Open Banking: An Introduction

Open Banking is a series of guidelines in the UK that means banks must let you share your banking information with third parties – if you want to.

Notoriously striving to be extremely secure, banking systems have previously locked out even their own customers, especially when it comes to plugging in externally-managed services to their accounts.

But the Competitions and Markets Authority have decided a couple of years ago that British customers can authorize the sharing of their financial data, and this has opened up opportunities customers have never had before.

What does open banking allow you to do?

By using the new open banking rules, you can do things like connect apps to your accounts to analyse your spending habits and make suggestions about how you can save money.

Any kind of personal account you hold that is in some way accessible online will eventually be applicable. That could be your current account, credit card or savings account.

You might be able to outsource some of your banking functions to people other than your bank, looking elsewhere for loans and savings services that compare favourably to those your own bank can offer.

Of course it makes sense that your bank might not want you to do this, but if you’re in the UK then your bank no longer gets to deny you this option.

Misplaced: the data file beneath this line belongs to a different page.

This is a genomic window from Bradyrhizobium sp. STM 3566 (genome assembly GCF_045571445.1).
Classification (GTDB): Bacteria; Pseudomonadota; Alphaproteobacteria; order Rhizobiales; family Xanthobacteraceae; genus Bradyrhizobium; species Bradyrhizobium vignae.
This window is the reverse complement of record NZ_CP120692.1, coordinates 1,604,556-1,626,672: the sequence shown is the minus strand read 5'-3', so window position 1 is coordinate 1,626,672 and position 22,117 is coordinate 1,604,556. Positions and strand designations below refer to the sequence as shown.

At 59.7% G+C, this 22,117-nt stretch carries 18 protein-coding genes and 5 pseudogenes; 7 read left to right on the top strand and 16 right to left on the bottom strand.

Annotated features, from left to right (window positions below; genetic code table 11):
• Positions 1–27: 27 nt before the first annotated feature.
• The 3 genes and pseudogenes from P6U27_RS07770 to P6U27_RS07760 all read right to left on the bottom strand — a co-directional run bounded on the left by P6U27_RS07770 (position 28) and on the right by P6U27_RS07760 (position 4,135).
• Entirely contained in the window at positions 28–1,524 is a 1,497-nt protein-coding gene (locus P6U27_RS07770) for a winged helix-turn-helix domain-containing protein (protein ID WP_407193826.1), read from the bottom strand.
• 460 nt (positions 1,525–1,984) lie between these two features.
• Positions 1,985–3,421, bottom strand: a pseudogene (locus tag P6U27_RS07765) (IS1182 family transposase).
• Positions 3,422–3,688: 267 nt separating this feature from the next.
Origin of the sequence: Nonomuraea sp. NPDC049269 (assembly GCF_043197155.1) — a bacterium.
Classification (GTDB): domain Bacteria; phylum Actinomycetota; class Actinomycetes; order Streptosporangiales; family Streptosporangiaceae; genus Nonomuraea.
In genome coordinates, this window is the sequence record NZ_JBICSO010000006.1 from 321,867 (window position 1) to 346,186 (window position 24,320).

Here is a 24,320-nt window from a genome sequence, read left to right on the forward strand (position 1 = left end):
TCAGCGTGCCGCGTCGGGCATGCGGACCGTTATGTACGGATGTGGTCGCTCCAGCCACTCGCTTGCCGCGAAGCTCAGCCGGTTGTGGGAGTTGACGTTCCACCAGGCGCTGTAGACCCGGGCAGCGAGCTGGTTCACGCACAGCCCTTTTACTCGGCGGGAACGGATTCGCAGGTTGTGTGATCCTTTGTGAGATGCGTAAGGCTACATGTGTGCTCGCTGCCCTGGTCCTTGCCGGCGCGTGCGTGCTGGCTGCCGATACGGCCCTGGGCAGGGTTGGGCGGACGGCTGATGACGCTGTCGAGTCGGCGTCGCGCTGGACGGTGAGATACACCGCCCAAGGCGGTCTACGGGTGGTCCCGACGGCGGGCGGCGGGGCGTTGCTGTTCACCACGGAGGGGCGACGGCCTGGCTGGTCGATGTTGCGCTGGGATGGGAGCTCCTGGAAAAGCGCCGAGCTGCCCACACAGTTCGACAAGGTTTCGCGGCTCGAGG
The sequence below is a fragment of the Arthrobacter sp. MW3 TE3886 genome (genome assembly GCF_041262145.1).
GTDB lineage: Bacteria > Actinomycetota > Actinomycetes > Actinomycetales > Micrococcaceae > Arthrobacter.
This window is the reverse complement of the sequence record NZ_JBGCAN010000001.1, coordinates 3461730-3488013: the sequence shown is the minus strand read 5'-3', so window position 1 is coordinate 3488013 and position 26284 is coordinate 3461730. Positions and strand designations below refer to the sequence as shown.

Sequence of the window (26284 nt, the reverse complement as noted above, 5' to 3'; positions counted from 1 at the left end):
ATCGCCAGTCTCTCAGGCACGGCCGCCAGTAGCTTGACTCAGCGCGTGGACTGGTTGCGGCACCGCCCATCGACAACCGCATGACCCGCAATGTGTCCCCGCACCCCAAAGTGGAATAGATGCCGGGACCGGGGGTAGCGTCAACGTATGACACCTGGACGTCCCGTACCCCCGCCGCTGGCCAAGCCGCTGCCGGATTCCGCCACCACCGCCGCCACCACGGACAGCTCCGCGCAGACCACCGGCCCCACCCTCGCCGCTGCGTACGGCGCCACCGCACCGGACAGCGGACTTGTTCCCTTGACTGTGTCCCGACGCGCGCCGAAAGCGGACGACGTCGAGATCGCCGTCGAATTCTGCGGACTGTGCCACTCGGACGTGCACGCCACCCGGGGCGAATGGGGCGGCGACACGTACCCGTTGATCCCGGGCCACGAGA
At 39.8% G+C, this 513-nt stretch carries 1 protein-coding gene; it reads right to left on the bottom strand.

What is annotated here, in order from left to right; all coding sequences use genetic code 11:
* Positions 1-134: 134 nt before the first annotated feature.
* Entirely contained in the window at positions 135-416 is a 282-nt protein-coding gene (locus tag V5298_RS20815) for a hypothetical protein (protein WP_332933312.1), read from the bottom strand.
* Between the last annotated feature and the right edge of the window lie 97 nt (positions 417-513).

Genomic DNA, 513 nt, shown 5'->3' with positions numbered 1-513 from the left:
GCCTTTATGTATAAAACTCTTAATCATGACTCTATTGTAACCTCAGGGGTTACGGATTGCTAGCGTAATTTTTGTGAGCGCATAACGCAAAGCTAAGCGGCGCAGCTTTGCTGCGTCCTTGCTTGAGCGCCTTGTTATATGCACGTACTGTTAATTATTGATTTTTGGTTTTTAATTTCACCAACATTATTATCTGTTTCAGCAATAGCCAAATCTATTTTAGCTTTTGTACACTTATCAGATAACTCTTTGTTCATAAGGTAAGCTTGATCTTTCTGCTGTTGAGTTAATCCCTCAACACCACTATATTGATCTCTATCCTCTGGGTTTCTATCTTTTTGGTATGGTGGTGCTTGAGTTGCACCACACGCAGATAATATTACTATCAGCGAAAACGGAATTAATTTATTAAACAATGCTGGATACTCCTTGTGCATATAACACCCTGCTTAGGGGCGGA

So what are some real world examples of open banking in action?

Well, there are apps like Moneybox, which rounds up your purchases to the nearest pound and then squirrels the change away as savings.

These kinds of apps can do the daily work of saving you money without you having to think about it.

And then there’s the meatier functions of companies like Canopy, which can track your rent payments and make sure they count towards your credit score, so that renters aren’t disadvantaged when it comes to getting credit.

How do I know it’s secure?

As you might expect, not everybody trying to get in on the open banking game has your best interests at heart.

The Financial Conduct Authority regulates the genuine players in this market, and also keeps track of the trusted and regulated third party service suppliers on the FCA Register.

This extra layer of security means you’re protected in case any of those third party apps and sites decided to defraud you (which is highly unlikely if they’re on the register in the first place).

You can also check the Open Banking Directory to make sure you’re dealing with an above board company. If you happen to be unfortunate or unwise enough to start using an app that isn’t regulated, and you do fall victim to fraud, you might not be able to chase down the culprit and get that money back.

What if I don’t want to share my data?

Then you don’t have to! The concept of open banking is an entirely voluntary one, so it’s there if you want to use it but there’s no pressure to use it if you don’t want to.

Just bear in mind that it could be saving you money, and it’s likely to become more and more common.

So if you want to safely dip a toe into the open banking waters with a trusted budgeting app you could find yourself fully prepared for the future of finance.